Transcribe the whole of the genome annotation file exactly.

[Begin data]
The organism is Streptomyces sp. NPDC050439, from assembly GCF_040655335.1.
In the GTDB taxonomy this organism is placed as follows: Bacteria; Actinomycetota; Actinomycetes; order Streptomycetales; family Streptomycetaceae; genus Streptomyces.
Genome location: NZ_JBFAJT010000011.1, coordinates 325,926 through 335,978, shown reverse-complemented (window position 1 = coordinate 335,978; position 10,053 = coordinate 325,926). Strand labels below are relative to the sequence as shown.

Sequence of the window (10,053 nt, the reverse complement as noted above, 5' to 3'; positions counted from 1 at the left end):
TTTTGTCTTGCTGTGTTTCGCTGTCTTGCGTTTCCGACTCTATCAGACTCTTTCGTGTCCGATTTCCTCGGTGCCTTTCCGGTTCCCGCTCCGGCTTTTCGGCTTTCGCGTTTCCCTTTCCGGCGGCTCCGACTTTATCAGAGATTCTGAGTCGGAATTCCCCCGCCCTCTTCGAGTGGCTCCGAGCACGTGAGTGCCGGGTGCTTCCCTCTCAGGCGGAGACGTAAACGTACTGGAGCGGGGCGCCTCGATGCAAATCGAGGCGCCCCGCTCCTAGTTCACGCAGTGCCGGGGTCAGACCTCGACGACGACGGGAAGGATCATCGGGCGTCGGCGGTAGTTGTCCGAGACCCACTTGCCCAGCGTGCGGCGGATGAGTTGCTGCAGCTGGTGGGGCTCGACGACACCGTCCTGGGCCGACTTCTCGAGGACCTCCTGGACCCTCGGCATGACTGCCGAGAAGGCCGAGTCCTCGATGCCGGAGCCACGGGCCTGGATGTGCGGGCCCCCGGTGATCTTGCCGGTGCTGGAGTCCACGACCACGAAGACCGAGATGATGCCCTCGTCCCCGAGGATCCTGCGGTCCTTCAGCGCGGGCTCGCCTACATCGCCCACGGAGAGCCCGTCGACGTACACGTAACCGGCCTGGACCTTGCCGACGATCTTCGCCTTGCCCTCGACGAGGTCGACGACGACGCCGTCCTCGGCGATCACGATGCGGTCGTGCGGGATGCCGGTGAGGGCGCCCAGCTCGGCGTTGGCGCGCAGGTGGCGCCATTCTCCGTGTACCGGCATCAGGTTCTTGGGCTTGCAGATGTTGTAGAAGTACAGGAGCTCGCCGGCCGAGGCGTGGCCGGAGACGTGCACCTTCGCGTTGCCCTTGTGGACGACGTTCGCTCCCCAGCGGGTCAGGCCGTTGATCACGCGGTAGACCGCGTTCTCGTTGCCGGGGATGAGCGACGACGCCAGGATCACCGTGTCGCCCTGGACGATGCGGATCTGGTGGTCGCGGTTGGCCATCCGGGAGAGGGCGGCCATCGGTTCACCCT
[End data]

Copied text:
The organism is Streptomyces sp. NPDC050439, from assembly GCF_040655335.1.
In the GTDB taxonomy this organism is placed as follows: Bacteria; Actinomycetota; Actinomycetes; order Streptomycetales; family Streptomycetaceae; genus Streptomyces.
Genome location: NZ_JBFAJT010000011.1, coordinates 325,926 through 335,978, shown reverse-complemented (window position 1 = coordinate 335,978; position 10,053 = coordinate 325,926). Strand labels below are relative to the sequence as shown.

Sequence of the window (10,053 nt, the reverse complement as noted above, 5' to 3'; positions counted from 1 at the left end):
TTTTGTCTTGCTGTGTTTCGCTGTCTTGCGTTTCCGACTCTATCAGACTCTTTCGTGTCCGATTTCCTCGGTGCCTTTCCGGTTCCCGCTCCGGCTTTTCGGCTTTCGCGTTTCCCTTTCCGGCGGCTCCGACTTTATCAGAGATTCTGAGTCGGAATTCCCCCGCCCTCTTCGAGTGGCTCCGAGCACGTGAGTGCCGGGTGCTTCCCTCTCAGGCGGAGACGTAAACGTACTGGAGCGGGGCGCCTCGATGCAAATCGAGGCGCCCCGCTCCTAGTTCACGCAGTGCCGGGGTCAGACCTCGACGACGACGGGAAGGATCATCGGGCGTCGGCGGTAGTTGTCCGAGACCCACTTGCCCAGCGTGCGGCGGATGAGTTGCTGCAGCTGGTGGGGCTCGACGACACCGTCCTGGGCCGACTTCTCGAGGACCTCCTGGACCCTCGGCATGACTGCCGAGAAGGCCGAGTCCTCGATGCCGGAGCCACGGGCCTGGATGTGCGGGCCCCCGGTGATCTTGCCGGTGCTGGAGTCCACGACCACGAAGACCGAGATGATGCCCTCGTCCCCGAGGATCCTGCGGTCCTTCAGCGCGGGCTCGCCTACATCGCCCACGGAGAGCCCGTCGACGTACACGTAACCGGCCTGGACCTTGCCGACGATCTTCGCCTTGCCCTCGACGAGGTCGACGACGACGCCGTCCTCGGCGATCACGATGCGGTCGTGCGGGATGCCGGTGAGGGCGCCCAGCTCGGCGTTGGCGCGCAGGTGGCGCCATTCTCCGTGTACCGGCATCAGGTTCTTGGGCTTGCAGATGTTGTAGAAGTACAGGAGCTCGCCGGCCGAGGCGTGGCCGGAGACGTGCACCTTCGCGTTGCCCTTGTGGACGACGTTCGCTCCCCAGCGGGTCAGGCCGTTGATCACGCGGTAGACCGCGTTCTCGTTGCCGGGGATGAGCGACGACGCCAGGATCACCGTGTCGCCCTGGACGATGCGGATCTGGTGGTCGCGGTTGGCCATCCGGGAGAGGGCGGCCATCGGTTCACCCT